I tend to be a sucker for slashers with “massacre” in the title. From The Texas Chainsaw Massacre (contender for greatest horror movie ever made) to 80s camp classics like The Slumber Party Massacre and Sorority House Massacre and modern ultra-low-budget oddities like Pool Party Massacre. There’s just something about the simple pleasures of the whole ***** Massacre phenomenon that really does it for me. So I jumped at the chance to review WRESTLEMASSACRE, a movie that fits firmly in that last camp. And though it’s not likely to appeal to anyone who doesn’t already have a taste for this stuff (and by stuff I mean wrestling fandom and actually independent, z-grade horror) WRESTLEMASSACRE is a charming low-budget satirical gorefest that lives up to the promise of its title. 

The movie stars Richie “The Cuban Assassin” Acevedo as Randy, a quiet groundskeeper who dreams of becoming a professional wrestler to earn the respect of everyone around him and win the heart of Becky, a respectful client and literally the only person he knows that treats him with any kindness. Early on in the film, we get not-so-subtle hints (including a pitch-perfect, borderline Lynchian hallucinatory sequence) that Richie is teetering on the edge of sanity, and the constant barrage of insults, racial slurs, and gratuitous teardowns from his clients, coworkers, boss, and even his own father leaves little room for a redemption arc … for anyone. To quote the film’s official synopsis, “a brutal shaming at a local wrestling school pushes Randy over the edge and lights the spark for his blood lust. Donned in wrestling gear and armed with homicidal rage, Randy sets out on a blood-soaked rampage to punish those who wronged him. With each ghastly kill, Randy takes a trophy from his tormentors to add to a wrestling title belt crafted from human flesh.”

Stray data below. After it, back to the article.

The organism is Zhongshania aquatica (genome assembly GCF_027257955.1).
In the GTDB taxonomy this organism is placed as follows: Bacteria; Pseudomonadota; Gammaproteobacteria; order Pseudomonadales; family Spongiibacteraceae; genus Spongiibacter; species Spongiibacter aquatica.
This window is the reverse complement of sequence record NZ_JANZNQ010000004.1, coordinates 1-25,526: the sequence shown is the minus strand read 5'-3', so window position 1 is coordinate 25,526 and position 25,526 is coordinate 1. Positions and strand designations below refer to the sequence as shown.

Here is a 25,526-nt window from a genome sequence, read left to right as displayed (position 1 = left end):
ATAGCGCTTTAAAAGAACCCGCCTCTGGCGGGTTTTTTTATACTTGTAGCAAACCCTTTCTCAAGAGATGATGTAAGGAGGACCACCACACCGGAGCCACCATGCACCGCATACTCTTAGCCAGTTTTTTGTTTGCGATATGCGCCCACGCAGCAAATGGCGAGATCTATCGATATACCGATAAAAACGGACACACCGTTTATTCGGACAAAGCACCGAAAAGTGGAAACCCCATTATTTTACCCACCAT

The thing you’re going to remember most about this movie, apart from the heavy lineup of wrestlers that fill out the cast, is the gore. It’s all visibly “fake,” I guess, but also exceptionally well-executed under the budgetary constraints. Director Brad Twigg has the passion and vision necessary to pull this kind of thing off, making each scene of flesh-tearing, head-crushing, blood-splattering revenge pop with artistry and genuine thrills. As is typically the case with z-grade horror, there are some dialogue scenes and awkward transitions that are either slow or sorta painful to watch. But more often than not the amateur aspects of the film make for charming ingredients. Plus, the wealth of wrestling talent in this movie means there are all kinds of weird, delightful vibes coming off the cast from scene to scene. And it helps that there’s a clear, uninterrupted commentary on the brutal social stratification of small, economically depressed American communities. 

Equal parts gore, humor, camp, and z-grade charm, WRESTLEMASSACRE is the type of movie we’ll probably be seeing a lot more of in the coming years as the inevitable regression of Hollywood accelerates and the film industry becomes more fragmented and, hopefully, more democratic. Movies like this don’t look or feel like a “professional” movie (nor should they), but they represent the type of small community-based filmmaking we should all be rallying around as the gatekeepers of the industry begin to lose their power. WRESTLEMASSACRE will be released on DVD and On Demand June 16th. 

Andy Andersen
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